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Williston, North Dakota
Business district of Williston
Business district of Williston
Location of Williston, North Dakota
Location of Williston, North Dakota
Country United States
State North Dakota
County Williams
 • Total 7.56 sq mi (19.58 km2)
 • Land 7.50 sq mi (19.42 km2)
 • Water 0.06 sq mi (0.16 km2)
1,877 ft (572 m)
 • Total 14,716
 • Estimate 
 • Density 1,962.1/sq mi (757.6/km2)
Time zone UTC-6 (Central (CST))
 • Summer (DST) UTC-5 (CDT)
ZIP codes
Area code(s) 701
FIPS code 38-86220
GNIS feature ID 1032815
Highways US 2, US 2 Bus., US 85, US 85 Bus., ND 1804

Williston is a city in and the county seat of Williams County, North Dakota, United States. The 2010 census gave its population as 14,716, and the Census Bureau gave the 2015 estimated population as 26,977, making Williston the sixth largest city in North Dakota. The North Dakota oil boom is largely responsible for the sharp increase in population.

Williston's newspapers, both in print and online, are the daily Williston Herald and the weekly The Williston Trader. Sloulin Field International Airport is a public airport 3.2 km (2.0 mi) north of the business district. Williston is the home of Williston State College and the Miss North Dakota Scholarship Pageant.


Founded in 1887, Williston was named for Daniel Willis James, a board member of the Northern Pacific Railroad Company, by his friend, railroad owner, James J. Hill.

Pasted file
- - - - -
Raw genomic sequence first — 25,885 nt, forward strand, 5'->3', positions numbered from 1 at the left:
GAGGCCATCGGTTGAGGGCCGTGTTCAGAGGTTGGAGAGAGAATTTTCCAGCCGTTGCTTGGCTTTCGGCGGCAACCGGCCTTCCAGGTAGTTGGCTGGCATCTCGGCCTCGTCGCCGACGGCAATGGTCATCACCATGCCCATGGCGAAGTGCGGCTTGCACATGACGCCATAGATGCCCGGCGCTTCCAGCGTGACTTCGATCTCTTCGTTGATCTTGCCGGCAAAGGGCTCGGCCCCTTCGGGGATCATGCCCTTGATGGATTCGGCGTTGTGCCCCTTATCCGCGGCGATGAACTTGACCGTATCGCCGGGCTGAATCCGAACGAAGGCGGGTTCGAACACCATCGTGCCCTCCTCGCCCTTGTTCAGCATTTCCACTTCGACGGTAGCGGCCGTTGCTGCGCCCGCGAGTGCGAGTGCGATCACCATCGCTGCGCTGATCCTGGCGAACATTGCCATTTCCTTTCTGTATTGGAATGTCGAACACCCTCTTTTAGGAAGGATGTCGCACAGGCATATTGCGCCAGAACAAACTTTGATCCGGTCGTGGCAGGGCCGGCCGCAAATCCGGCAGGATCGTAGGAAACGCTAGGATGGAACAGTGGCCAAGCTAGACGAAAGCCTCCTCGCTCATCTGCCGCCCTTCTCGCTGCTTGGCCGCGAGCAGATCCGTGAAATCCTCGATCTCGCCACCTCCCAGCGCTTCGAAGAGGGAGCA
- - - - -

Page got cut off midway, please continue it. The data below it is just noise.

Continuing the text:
Williston is located at the crossroads of U.S. Highways 2 and 85.

It is near the confluence of the Yellowstone and Missouri rivers, at the upper end of the Lake Sakakawea reservoir.

According to the United States Census Bureau, the city has a total area of 7.56 square miles (19.58 km2), of which 7.50 square miles (19.42 km2) is land and 0.06 square miles (0.16 km2) is water.

The municipality is 18 miles (29 km) from the Montana-North Dakota border and 60 miles (97 km) from the Canada–United States border.


Williston has a semi-arid climate (Köppen climate classification 'BSk'); it is part of USDA Hardiness zone 4a. The normal monthly mean temperature ranges from 11.0 °F (−11.7 °C) in January to 70.1 °F (21.2 °C) in July. On average, there are 2.9 days that reach 100 °F (38 °C) or higher, 25 days of 90 °F (32 °C)+ highs, 42 days with a low of 0 °F (−18 °C) or below, 9.6 days with lows plummeting to at least −20 °F (−29 °C), and 7.7 days that do not rise above 0 °F annually. The average window for freezing temperatures is September 19 thru May 20, allowing a growing season of 121 days; . Extreme temperatures officially range from −50 °F (−46 °C) on December 23, 1983 and February 16, 1936 up to 110 °F (43 °C) on July 5, 1936; the record cold daily maximum is −29 °F (−34 °C) on January 16, 1930, while, conversely, the record warm daily minimum is 78 °F (26 °C) last set July 19, 1974.

Precipitation is greatest in June and July and averages 14.37 in (365 mm) annually, but has ranged from 6.13 in (156 mm) in 1934 to 22.04 in (560 mm) in 1896. Snowfall averages 45.3 in (115 cm) per season, and has historically ranged from 8.0 in (20 cm) in 1908–09 to 107.2 in (272 cm) in 2010–11; the average window for measurable (≥0.1 in or 0.25 cm) snowfall is October 20 thru April 23, although snow in May occurs at most several times per decade and September snow is a much rarer event. Due to the relative aridity, there are only 4.1 days where 24-hour snowfall exceeds 3 in (7.6 cm). <section begin="weather box" />

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Historical population
Census Pop.
1890 295
1900 763 158.6%
1910 3,124 309.4%
1920 4,178 33.7%
1930 5,106 22.2%
1940 5,790 13.4%
1950 7,398 27.8%
1960 11,866 60.4%
1970 11,230 −5.4%
1980 13,336 18.8%
1990 13,136 −1.5%
2000 12,512 −4.8%
2010 14,716 17.6%
2015 (est.) 26,977 83.3%
U.S. Decennial Census
2015 Estimate